a 20 percent higher risk of dying than people with the lowest
salt intakes. Making changes to the diet to eat more fruit and
vegetables and less processed foods and meats means
lowering this risk of heart attack and cardiovascular disease
in general.

3.
Stomach Cancer Risk Increases When You Eat Too Much
Salt


Research shows that a higher salt intake is linked to an
increased risk of stomach cancer. The World Cancer
Research Fund and the American Institute for Cancer
Research in 2007 concluded that salt, sodium, and salty
foods are “probable cause of stomach cancer.”

4.
Osteoporosis Linked to Too Much Salt

The problem with too much salt is also that your body loses
more calcium in the urine as the kidneys strive to get rid of
the sodium.

As a result, calcium is increasingly leached from the bones
which can increase your risk of the bone-thinning disease
osteoporosis. A 1995 study from the University of Western
Australia looked at 124 post-menopausal women and found
that loss of density in the hip bone over two years was just
as strongly linked to loss of calcium in the urine as it was to
a low intake of calcium in the diet.

Other studies demonstrate that reducing your salt intake
creates a more positive balance of calcium in the body.

5.
Eating Too Much Salt May Cause Autoimmune Disease

Eating processed foods high in sodium may increase your
risk of autoimmune diseases like type 1 diabetes, multiple
sclerosis, and celiac disease, according to a 2016 study from
the Technion-Israel Institute of Technology in Haifa, Israel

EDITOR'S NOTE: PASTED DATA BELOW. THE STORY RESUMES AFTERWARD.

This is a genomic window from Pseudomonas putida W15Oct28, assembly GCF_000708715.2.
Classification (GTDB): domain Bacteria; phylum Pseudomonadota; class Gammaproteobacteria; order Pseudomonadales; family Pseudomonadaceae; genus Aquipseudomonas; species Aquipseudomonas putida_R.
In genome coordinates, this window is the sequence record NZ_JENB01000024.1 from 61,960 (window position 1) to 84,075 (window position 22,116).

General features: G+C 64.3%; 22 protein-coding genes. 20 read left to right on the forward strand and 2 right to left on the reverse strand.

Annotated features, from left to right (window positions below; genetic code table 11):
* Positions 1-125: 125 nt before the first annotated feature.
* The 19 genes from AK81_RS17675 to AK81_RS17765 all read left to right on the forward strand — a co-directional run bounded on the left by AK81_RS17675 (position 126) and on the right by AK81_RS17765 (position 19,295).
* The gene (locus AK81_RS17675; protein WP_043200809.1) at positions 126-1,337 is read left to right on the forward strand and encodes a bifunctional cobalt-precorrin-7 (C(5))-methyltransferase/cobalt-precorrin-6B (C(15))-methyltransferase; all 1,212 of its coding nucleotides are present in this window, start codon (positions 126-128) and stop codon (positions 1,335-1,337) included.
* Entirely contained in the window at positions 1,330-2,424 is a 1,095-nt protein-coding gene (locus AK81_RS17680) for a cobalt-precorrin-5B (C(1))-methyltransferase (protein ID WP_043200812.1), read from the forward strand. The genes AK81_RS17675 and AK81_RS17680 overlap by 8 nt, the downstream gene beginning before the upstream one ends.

and the Aesku-Kipp Institute in Germany. The researchers
found a total of seven food additives in processed foods,
including sodium, that weakened the immune response in the
intestine, which could lead to autoimmune diseases.

6.
Rheumatoid Arthritis is Linked to Too Much Salt in the Diet

If you smoke and you eat a lot of salt you have double the
risk of developing rheumatoid arthritis, according to a 2014
study from Umeå University in Sweden.

And eating red meat, some fish, and protein is also linked to
a higher risk of the disease due to their high salt content.
The research centered on the activity of an autoimmune cell
called Th17 that affected the development of rheumatoid
arthritis as well as multiple sclerosis and psoriasis.

Salt stimulated production of these Th17 cells, particularly in
people who smoked. The study looked at 386 people and
found that in people who currently smoked the risk for
rheumatoid arthritis more than doubled.

7.
Cognitive Decline May Be Heightened Through Too Much
Salt


Elderly people who are inactive and also have a high salt
consumption are at higher risk of cognitive decline,
according to a 2011 study from the Baycrest Centre for
Geriatric Care, McGill University, and the Institut Universitaire
de Geriatrie de Montreal. 

High salt combined with lack of activity undermined cognitive
health, researchers said. The study looked at 1,262 people
between 67 and 84 years old who filled out a lifestyle and
diet questionnaire. High sodium intake was classed as over
3,090 mg/day but some people were consuming more than
8,000mg a day.

8.
Lots of Salt Affects Heart and Kidney Health in Kidney
Patients


A 2016 study from Vrije University Medical Centre,
Amsterdam and other Dutch hospitals says that reducing
sodium intake could provide heart and kidney benefits for
people with chronic kidney disease. This is because a low salt
diet helps prevent a buildup of albumin, a protein, which can
help to improve the function of the kidneys and also the
heart.

9.
Aging Can Worsen the Effects of Too Much Salt in the Diet

As you age the body finds it more difficult to control water
and sodium levels. This means that an excessively high salt
intake when you are older has an even greater impact on
health and chance of disease. A 2016 study from
Georgetown University found that age significantly affected
the ability of rats to get rid of too much sodium in the body.

10.
Increase Liver Transplant Survival Rates With Low Salt
Diet


Decreased sodium levels in the blood are linked to an
increase in survival rate for patients undergoing liver
transplant, according to a 2015 study from the University of
Michigan Health System in Ann Arbor. The study looked at
data from the Scientific Registry of Transplant Recipients and
found that survival was enhanced when there were
decreased sodium levels in the body.